Saying that it had opted to make contingency plans in the financial services, air transport, and customs sectors, the European Commission announced on December 19 that it has drawn up an emergency backup plan in the event that a no-deal cannot be finalised with the United Kingdom over the latter’s withdrawal from the bloc in March of next year.

The plan that comes 100 days ahead of the divorce – known commonly as Brexit – with the United Kingdom and consists of 14 measures concerning “a limited number of sectors for which the lack of agreement would be a major disruption for citizens and businesses in the EU-27,” according to the Commission. The EU executive hopes the plan will limit the collateral damage to be caused by a no-deal Brexit scenario.

The UK is set to ratify the current Withdrawal Agreement that was negotiated late last month in mid-January. If the pact fails to pass, the Commission said the emergency measures in place will be, in principle, temporary and limited in scope and unilaterally adopted by the remaining 27 remaining members of the bloc.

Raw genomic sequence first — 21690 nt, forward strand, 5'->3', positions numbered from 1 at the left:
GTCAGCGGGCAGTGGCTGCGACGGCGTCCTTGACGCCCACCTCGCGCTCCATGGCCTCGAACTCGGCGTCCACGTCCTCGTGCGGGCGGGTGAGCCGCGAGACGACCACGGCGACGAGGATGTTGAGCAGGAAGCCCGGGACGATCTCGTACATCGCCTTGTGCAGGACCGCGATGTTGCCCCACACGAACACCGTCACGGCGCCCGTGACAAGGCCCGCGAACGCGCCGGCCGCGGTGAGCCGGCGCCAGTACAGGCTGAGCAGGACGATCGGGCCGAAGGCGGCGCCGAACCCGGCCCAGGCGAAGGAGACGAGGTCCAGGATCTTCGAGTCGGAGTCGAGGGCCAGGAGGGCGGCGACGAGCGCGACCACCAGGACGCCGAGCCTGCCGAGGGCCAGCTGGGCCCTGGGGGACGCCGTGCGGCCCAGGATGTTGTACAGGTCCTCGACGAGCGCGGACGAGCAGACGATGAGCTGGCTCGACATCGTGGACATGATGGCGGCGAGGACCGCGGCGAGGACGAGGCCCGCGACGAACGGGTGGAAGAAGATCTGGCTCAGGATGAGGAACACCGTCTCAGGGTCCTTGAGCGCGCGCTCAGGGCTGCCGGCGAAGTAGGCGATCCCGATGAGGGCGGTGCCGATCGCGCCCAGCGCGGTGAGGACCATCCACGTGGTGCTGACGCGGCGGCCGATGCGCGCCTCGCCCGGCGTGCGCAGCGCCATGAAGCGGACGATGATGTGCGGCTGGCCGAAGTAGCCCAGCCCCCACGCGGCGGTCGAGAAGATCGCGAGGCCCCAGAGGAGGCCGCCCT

While presenting the contingency package, the European Commission’s Vice-President for the Euro Valdis Dombrovskis, admitted that the risk that the British House of Commons may not ratify the Withdrawal Agreement – a prospect that would lead to a so-called “hard Brexit” which would not include a  transition period to give both parties time to negotiate their future relationship -remains exceptionally hight

Dombrovskis also said that the emergency plans that have now been put into place allow for reciprocal measures to be implemented by the UK and observed by Brussels.

The option of a ‘hard Brexit’, without access to the European single market or to the Customs Union, would cause Britain’s GDP to fall by 9.3% over 15 years, according to a report released at the end of November by UK Prime Minister Theresa May‘s Conservative government.

The latest analysis of the Bank of England warns that a Brexit without an agreement will cause a depreciation of the pound of up to 25% and will trigger inflation that will hit 6.5%. The UK’s GDP will fall by around 8% over the current level by 2023, while unemployment will rise to 7.5%, and the price of housing will fall by around 30%.